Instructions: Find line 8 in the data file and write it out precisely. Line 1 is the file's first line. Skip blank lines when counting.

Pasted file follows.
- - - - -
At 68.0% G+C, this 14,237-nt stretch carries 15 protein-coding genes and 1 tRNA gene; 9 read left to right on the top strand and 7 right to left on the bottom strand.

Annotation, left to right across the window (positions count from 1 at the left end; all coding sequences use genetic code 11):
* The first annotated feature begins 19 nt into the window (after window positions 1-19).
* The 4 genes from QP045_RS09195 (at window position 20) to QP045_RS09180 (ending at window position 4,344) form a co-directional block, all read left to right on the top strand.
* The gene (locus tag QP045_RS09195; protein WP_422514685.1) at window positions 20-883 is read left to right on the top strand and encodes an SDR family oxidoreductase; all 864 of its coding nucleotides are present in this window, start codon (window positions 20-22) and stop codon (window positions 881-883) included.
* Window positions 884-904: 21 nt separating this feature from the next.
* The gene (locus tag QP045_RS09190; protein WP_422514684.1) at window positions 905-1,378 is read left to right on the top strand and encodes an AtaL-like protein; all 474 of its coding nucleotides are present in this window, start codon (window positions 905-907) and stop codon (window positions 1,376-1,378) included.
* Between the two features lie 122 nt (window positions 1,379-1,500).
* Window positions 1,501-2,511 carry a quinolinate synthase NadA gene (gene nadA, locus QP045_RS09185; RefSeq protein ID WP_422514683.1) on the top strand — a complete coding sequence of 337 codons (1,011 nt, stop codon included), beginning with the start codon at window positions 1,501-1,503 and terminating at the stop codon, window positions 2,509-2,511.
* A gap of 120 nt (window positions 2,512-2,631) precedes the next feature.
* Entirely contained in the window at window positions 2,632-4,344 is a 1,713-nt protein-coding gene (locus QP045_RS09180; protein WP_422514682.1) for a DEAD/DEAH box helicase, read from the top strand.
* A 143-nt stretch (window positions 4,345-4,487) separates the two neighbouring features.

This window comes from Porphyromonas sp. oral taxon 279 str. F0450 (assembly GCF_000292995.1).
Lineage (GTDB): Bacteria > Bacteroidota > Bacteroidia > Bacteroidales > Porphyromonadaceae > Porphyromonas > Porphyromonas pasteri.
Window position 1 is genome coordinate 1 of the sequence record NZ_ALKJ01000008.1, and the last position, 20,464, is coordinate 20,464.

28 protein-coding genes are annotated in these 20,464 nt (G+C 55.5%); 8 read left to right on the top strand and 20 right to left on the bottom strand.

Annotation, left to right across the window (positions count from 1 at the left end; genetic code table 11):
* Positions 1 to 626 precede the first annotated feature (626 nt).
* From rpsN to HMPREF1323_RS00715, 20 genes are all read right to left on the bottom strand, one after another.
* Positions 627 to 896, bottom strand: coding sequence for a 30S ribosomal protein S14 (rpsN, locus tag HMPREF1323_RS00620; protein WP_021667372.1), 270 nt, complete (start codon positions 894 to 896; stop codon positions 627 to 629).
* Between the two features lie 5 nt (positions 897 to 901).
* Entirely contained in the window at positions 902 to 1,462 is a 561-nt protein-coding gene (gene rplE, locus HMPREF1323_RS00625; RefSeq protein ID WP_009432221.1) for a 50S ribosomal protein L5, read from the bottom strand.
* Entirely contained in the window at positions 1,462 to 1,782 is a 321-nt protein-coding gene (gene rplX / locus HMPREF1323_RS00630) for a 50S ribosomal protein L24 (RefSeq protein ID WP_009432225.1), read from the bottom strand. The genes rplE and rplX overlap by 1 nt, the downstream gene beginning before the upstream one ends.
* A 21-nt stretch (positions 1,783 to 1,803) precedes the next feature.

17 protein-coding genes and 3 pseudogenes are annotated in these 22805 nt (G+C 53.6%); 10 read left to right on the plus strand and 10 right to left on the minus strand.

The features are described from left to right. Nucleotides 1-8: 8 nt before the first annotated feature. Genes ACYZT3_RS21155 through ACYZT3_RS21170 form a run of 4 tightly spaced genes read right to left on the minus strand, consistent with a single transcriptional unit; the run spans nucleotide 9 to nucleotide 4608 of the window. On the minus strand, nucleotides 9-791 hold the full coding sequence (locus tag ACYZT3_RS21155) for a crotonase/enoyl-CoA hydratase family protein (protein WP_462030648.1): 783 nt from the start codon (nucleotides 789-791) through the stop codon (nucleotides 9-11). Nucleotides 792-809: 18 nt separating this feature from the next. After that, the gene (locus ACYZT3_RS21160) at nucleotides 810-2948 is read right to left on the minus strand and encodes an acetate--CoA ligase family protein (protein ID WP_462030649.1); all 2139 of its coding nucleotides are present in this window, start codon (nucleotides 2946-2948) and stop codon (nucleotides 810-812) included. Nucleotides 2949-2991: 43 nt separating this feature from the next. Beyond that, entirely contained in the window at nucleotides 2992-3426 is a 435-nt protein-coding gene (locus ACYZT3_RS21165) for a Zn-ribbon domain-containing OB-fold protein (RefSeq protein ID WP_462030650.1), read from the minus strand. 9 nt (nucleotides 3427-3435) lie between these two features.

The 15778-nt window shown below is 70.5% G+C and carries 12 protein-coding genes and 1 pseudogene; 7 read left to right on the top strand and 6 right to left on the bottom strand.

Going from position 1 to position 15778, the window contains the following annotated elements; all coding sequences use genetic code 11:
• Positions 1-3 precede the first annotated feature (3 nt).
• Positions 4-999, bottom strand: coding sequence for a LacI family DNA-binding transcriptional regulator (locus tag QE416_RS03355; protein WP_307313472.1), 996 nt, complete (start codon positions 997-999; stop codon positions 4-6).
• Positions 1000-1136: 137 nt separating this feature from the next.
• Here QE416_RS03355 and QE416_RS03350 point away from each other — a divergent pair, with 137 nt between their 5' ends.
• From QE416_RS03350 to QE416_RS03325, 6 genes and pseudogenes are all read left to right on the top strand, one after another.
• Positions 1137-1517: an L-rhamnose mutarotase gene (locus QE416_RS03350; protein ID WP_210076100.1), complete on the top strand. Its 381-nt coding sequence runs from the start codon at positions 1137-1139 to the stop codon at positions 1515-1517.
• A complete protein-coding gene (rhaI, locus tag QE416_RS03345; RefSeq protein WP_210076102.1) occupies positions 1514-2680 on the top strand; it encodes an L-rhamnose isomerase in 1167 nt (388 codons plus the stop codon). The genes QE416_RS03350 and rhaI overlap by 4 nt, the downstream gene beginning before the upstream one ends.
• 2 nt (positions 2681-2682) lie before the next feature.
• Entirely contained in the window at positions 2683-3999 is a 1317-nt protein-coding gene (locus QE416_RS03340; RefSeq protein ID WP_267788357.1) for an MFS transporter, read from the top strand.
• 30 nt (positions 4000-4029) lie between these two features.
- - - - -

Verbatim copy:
* Between the two features lie 122 nt (window positions 1,379-1,500).